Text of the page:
Subsequently, it occurred to me that I should create a post addressing the issue.  After all, wasn’t this an opportunity to further my mission and raise more awareness of mental illness?  However, I had second thoughts: Was it selfish to view a family’s tragedy as an opportunity?  How vital was it that I put up a new post while William’s suicide was still “trending” in social media?  These considerations gave me pause, and in this interval, the internet had already been flooded with responses that sounded as if they had been pulled directly from my internal thoughts.  I would like to tell you that this post ends here; I have provided you with the reason for my failure to respond to this actor’s death.  It had all already been said and done, so it was that simple, but that’s not the real reason I failed to respond to the loss of this comedic legend.

It was within 24 hours of Williams’ body being discovered that I was sitting on my kitchen floor sobbing and swallowing down pills, completely convinced that I was nothing but an inconvenience to my family and friends, and therefore the world would be a far better place without me.  I was exhausted and overwhelmed – exhausted from trying my hardest to remain positive despite the challenges my illnesses (and life) continue to present.  I felt unloved and underappreciated, and my illness had effectively convinced me that such feelings were my own damn fault because I was, in fact, unlovable.  I was a worthless, miserable failure who only presented problems for those I most loved.  Even my two beautiful children, who have been nothing but incredible blessings in my life, would be so much better off without me.  They would have a father who could commit fully to their happiness and well-being if he were no longer totally tapped out trying to fix me and all my fuck-ups.  I needed to die.  I deserved to die.  My death would ultimately be a favor to the world. 

There was just the smallest part of my pure heart and rational head that remained and tried to speak, but I found that voice was muted.  That voice was unable to say I want to live because I would never abandon these children.  I want to live because I have friends that really do love me.  I want to live because there is yet light and promise in this world.  Those thoughts went unheard and instead a voice told me to grab a bottle of pills. Ironically, though not uncommonly, I thus swallowed down anti-depressant after anti-depressant.  Failing to do their job in the prescribed form, I suppose they may have been ultimately successful as I would no longer feel crushed by this heavy depression in death.  But death was just one more goal I would fail to reach as my husband woke from his slumber and halted my progress.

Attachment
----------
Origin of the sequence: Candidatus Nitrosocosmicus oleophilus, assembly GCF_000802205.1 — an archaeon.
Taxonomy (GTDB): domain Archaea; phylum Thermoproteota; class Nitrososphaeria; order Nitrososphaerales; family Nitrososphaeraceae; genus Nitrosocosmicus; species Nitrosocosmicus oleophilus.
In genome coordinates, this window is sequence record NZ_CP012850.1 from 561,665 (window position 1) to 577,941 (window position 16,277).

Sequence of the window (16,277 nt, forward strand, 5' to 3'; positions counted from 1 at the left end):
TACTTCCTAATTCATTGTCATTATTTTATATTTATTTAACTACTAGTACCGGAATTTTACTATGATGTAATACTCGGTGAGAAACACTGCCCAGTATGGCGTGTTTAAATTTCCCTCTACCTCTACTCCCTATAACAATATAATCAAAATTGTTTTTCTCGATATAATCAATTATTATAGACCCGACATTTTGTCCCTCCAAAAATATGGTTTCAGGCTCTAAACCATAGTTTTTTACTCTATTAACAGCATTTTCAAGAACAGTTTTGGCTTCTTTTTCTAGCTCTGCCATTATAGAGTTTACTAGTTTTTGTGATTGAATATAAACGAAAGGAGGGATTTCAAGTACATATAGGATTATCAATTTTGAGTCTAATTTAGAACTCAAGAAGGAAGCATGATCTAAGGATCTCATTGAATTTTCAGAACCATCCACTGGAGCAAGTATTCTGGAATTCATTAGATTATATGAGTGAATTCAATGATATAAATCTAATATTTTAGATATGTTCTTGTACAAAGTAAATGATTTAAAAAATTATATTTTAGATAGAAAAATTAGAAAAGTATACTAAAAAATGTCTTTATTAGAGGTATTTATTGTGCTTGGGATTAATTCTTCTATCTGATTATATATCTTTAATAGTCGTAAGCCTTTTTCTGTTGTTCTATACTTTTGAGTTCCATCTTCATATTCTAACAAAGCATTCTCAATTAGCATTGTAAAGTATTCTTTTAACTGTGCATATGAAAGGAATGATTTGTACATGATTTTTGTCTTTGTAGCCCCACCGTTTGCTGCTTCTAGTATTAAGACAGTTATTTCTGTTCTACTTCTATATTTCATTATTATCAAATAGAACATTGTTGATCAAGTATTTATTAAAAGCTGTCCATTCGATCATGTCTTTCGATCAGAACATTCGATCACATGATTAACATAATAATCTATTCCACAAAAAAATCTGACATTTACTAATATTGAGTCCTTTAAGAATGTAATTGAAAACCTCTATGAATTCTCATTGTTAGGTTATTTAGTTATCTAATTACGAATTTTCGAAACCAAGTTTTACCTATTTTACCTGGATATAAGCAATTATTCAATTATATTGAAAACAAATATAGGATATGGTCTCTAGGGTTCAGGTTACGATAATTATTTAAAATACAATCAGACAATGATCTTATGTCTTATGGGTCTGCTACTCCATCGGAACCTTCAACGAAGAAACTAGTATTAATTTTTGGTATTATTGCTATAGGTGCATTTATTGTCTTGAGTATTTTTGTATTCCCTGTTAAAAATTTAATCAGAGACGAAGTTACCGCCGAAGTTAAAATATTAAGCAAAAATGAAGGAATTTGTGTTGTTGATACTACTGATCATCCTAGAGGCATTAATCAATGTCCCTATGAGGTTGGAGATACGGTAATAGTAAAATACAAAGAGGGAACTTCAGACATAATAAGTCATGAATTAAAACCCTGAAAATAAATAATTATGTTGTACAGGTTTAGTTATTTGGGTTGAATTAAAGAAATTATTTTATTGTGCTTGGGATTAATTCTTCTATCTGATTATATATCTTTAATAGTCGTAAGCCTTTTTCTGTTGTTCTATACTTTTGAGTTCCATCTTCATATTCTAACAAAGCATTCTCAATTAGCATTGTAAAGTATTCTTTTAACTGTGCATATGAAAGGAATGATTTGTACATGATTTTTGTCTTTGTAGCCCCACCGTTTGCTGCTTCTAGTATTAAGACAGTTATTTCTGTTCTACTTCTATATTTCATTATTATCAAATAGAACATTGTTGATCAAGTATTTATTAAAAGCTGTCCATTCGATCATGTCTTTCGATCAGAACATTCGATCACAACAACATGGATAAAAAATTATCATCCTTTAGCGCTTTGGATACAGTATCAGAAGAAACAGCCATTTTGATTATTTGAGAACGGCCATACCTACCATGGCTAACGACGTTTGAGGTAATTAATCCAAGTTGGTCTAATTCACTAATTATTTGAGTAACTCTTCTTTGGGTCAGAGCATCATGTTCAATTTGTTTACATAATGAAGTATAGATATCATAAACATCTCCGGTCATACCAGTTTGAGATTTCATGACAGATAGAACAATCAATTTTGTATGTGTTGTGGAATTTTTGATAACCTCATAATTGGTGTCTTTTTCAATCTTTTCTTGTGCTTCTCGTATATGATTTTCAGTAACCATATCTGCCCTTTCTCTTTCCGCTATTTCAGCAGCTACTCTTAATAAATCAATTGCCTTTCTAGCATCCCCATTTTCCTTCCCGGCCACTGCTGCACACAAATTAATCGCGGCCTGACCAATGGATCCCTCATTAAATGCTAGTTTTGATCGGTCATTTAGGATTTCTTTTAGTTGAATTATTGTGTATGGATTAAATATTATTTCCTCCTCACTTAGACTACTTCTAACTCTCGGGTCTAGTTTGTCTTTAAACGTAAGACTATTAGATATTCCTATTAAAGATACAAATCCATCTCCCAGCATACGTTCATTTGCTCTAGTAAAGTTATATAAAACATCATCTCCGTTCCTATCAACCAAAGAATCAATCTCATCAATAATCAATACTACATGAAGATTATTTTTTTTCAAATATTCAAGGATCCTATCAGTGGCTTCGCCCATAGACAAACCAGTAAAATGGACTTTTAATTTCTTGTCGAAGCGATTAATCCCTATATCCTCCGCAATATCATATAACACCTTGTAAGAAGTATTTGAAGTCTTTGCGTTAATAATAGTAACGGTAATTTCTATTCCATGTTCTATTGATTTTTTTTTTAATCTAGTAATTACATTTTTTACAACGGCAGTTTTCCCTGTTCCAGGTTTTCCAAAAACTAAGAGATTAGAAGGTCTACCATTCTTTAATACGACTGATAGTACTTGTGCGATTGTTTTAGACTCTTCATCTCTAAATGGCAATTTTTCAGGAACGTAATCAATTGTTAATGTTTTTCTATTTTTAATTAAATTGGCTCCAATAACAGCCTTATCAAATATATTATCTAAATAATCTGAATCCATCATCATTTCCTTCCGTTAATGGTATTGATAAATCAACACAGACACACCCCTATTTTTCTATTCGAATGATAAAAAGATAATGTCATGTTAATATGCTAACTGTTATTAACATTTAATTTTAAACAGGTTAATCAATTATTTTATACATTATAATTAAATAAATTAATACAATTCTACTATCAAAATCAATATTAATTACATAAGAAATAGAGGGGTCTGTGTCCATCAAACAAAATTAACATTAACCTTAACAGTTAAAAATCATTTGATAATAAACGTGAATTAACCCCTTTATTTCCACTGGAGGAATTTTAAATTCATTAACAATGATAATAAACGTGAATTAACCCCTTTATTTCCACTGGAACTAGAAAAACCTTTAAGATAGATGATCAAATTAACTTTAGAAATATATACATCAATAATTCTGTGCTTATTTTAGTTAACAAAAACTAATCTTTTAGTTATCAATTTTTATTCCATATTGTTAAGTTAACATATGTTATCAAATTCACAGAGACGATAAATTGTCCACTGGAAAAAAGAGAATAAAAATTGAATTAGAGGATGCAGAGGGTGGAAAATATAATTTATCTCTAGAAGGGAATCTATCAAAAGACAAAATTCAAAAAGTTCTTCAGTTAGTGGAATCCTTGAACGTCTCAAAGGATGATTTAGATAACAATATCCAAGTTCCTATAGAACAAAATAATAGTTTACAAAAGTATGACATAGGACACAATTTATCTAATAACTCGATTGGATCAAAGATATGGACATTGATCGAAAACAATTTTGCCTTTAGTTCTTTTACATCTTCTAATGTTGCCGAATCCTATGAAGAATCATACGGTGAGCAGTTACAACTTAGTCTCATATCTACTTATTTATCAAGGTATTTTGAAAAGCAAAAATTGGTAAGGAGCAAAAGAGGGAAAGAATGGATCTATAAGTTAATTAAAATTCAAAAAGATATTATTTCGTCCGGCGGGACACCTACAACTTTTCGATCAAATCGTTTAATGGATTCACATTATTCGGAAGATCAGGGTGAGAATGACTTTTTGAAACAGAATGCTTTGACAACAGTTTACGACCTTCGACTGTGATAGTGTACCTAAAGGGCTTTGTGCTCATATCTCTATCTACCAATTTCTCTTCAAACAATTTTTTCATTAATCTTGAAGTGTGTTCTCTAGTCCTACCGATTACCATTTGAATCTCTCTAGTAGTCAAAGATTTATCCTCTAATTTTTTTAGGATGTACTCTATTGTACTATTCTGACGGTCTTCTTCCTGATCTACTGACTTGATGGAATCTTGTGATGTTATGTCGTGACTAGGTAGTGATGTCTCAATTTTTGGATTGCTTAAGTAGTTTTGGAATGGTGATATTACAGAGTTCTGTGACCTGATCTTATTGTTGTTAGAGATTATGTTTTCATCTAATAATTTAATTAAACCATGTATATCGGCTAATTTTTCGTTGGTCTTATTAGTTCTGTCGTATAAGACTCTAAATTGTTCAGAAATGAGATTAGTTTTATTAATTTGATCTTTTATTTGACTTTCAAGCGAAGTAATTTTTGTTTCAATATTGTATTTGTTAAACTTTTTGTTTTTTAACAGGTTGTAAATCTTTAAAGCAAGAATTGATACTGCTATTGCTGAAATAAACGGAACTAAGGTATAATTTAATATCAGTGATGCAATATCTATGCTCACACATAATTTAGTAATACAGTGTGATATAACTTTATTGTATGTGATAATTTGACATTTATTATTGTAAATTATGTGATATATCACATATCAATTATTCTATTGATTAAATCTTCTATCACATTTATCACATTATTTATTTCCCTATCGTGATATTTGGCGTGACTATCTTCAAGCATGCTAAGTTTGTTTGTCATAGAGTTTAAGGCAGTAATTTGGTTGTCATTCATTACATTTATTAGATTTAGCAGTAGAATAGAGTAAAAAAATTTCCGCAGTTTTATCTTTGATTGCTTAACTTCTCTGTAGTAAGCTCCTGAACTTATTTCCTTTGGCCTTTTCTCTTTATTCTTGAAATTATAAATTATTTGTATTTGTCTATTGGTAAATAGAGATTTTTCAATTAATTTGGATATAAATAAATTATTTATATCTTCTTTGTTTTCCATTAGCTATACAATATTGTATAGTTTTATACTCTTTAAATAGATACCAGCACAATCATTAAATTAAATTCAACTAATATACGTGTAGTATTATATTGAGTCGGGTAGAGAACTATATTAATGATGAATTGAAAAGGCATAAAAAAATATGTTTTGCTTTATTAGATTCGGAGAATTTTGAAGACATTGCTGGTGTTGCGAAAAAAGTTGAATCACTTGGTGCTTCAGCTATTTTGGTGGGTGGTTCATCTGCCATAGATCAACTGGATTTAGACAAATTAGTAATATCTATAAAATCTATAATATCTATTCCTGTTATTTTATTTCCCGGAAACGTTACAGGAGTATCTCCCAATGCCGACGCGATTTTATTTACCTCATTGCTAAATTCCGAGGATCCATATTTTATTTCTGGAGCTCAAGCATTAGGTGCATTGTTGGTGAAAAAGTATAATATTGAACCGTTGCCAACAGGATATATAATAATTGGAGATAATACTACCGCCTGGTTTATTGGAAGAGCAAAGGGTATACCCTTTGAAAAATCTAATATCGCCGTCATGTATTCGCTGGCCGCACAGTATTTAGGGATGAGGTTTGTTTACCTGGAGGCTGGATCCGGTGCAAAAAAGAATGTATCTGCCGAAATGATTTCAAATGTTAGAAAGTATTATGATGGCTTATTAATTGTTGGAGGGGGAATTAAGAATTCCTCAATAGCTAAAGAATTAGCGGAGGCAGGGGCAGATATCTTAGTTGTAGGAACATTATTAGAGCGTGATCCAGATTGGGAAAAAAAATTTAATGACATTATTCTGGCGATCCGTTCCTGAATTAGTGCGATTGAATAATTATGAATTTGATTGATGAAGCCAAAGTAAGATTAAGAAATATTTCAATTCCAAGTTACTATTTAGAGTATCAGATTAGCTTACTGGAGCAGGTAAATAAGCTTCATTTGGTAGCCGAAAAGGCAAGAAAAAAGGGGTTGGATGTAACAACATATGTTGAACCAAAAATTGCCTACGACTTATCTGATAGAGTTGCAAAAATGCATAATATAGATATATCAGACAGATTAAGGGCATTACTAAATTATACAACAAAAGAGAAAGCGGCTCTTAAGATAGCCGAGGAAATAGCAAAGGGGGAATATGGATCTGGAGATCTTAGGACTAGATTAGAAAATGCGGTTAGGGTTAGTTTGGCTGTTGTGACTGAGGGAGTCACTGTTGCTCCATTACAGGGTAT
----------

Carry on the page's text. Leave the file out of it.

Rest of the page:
Consequently, I ended up in the emergency room and then in a locked behavioral health unit.  When I might have been home typing a brilliant post in response to Robin Williams’ struggles in an effort to end the stigmatization toward mental illness, instead I was being admitted to a small white room and having my belongings inspected for safety.  Although I did not write that post in a timely fashion, here is what I want you to know now: Robin Williams did NOT kill himself.  Depression killed Robin Williams.  Had I actually been successful in my attempt, I can only imagine how much it would have pained me to then be blamed for my own death.  I was not in my right mind when I believed I needed to die and that suicide would actually be a favor to my family.  That was not me; it was the major depression.  My illness was responsible for my actions.  If I were fully in charge, I wouldn’t struggle with feelings of worthlessness and self-loathing in the first place.  If I were fully in charge, I would never take my life and leave my two young children behind.  I wasn’t in charge; it was the illness.  You need to know this, so I repeat that Robin Williams did NOT kill himself.  Depression killed Robin Williams, just like it has formerly made me cut myself and it more recently made me swallow those damn pills.